Washington, D.C. – This week, Congressman Andy Barr (KY-06) introduced legislation to amend the Consumer Financial Protection Act of 2010 to clarify standards for unfair, deceptive, acts and practices (UDAAP) enforcement actions brough by the Bureau of Consumer Financial Protection (CFPB). This legislation reforms the UDAAP authority granted to the CFPB by the Dodd-Frank Act to provide certainty for lenders and credit providers.  

“Since the Dodd-Frank Act passed, financial institutions and providers have been left without clarity of the definition for the term “abusive,” and inadequate guidance from CFPB on what would constitute a UDAAP violation. Regulatory uncertainty leads to fewer choices and higher prices for consumers, and the agency tasked with protecting consumers should not be complicit in regulation that is causing these outcomes,” said Congressman Andy Barr. “My legislation, the Rectifying Undefined Definitions of Abusive Acts or Practices or the Rectifying UDAAP Act, requires the CFPB to provide the transparency financial institutions need to serve consumers and ensure there is ample access to credit in our consumer markets.” 

“The consumer credit industry ensures that tens of millions of American consumers have access to credit products – from car loans to small dollar installment loans – that benefits them and the U.S. economy,” said Celia Winslow, Senior Vice President of American Financial Services Association. “Clear and certain rules of the road for our industry ensure that the largest number of consumers can get the credit they need from reputable and ethical lenders. Congressman Barr’s proposal ensures the CFPB adds both accountability for the agency and greater clarity to such rules and we strongly support such an approach.”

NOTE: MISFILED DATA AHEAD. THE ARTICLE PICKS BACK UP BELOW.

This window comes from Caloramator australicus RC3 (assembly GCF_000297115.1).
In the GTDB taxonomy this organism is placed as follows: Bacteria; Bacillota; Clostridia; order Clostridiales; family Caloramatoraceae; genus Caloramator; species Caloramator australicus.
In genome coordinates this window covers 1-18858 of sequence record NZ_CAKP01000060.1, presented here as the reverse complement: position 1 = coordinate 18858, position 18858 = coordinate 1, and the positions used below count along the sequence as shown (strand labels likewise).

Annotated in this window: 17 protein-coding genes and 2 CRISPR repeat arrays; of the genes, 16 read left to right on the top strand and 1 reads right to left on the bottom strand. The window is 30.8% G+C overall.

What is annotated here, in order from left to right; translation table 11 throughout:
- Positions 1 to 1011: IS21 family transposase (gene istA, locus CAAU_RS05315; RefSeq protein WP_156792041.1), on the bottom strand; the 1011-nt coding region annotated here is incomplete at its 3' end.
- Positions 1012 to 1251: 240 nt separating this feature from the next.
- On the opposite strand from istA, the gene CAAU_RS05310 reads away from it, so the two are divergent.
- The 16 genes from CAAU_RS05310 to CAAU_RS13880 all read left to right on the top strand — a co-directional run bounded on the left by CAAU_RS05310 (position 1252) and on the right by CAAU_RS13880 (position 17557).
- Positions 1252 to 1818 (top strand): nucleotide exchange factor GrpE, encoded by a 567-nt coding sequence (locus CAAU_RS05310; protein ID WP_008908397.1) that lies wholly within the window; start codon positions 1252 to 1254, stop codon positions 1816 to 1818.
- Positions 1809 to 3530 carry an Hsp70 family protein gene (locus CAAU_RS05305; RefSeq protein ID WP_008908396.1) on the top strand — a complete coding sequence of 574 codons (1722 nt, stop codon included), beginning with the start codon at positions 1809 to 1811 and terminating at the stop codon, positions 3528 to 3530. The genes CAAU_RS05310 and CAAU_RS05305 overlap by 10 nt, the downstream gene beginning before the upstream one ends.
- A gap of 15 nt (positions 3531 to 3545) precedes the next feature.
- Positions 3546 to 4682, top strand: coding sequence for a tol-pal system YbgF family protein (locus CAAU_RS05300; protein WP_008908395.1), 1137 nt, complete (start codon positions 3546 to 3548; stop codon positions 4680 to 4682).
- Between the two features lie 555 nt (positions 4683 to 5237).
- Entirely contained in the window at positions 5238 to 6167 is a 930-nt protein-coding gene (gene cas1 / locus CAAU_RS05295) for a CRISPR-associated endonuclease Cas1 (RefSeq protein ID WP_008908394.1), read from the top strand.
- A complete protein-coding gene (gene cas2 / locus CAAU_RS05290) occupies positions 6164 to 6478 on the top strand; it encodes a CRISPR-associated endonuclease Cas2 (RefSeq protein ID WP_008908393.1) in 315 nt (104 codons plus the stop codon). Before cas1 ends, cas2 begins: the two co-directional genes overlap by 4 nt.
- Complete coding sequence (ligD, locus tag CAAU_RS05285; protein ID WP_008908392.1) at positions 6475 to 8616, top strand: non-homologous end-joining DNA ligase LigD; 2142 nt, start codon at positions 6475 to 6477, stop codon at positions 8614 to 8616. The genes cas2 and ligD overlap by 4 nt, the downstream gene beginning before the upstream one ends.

“The CFPB has attempted to exert its power well beyond what Congress ever intended, most strikingly with its UDAAP authority,” said CUNA President and CEO Jim Nussle and NAFCU President and CEO Dan Berger. “I applaud Rep. Barr’s efforts to rein in the CFBP’s abuse of this authority to help credit unions continue to advance communities and support the financial well-being of American families.”  

“ICBA and the nation’s community banks have long sought much-needed clarity on the Consumer Financial Protection Bureau’s definition and regulation of unfair, deceptive, and abusive acts and practices within the legal authority defined by Congress,” Independent Community Bankers of America President and CEO Rebeca Romero Rainey said. “We thank Congressman Barr for introducing the Rectifying UDAAP Act to clarify the CFPB’s regulatory authority related to UDAAP and to ensure it does not restrict the ability of community banks to meet the needs of the customers and communities they serve.” 

“It is imperative that Congress better define the Bureau’s UDAAP authority to ensure it acts within its statutory boundaries. If history is any guide, even the most well-intentioned rules without clear expectations can lead to unintended consequences when applied to the marketplace,” said Consumer Bankers Association President and CEO Lindsey Johnson. “Thank you to Rep. Barr for introducing this important legislation which would ensure the Bureau operates beyond reproach while also providing industry with the clarity needed to comply with current and future regulatory requirements.”

“In recent years, the CFPB has attempted to dramatically expand its regulatory reach beyond its statutory authority, with significant implications for consumers, small businesses, banks and the broader financial services market,” said American Bankers Association President and CEO Rob Nichols.  “Chairman Barr’s Rectifying UDAAP Act would more clearly define what the Bureau can and cannot do, and would rein in the Bureau’s overly aggressive stance on ‘abusive’ acts or practices by requiring it to prove intentional misconduct. This bill would also make clear that the Bureau’s UDAAP authority does not extend to discriminatory practices, which are already governed by our nation’s anti-discrimination laws. This common-sense legislation would be a win for American consumers and the banks that serve them.”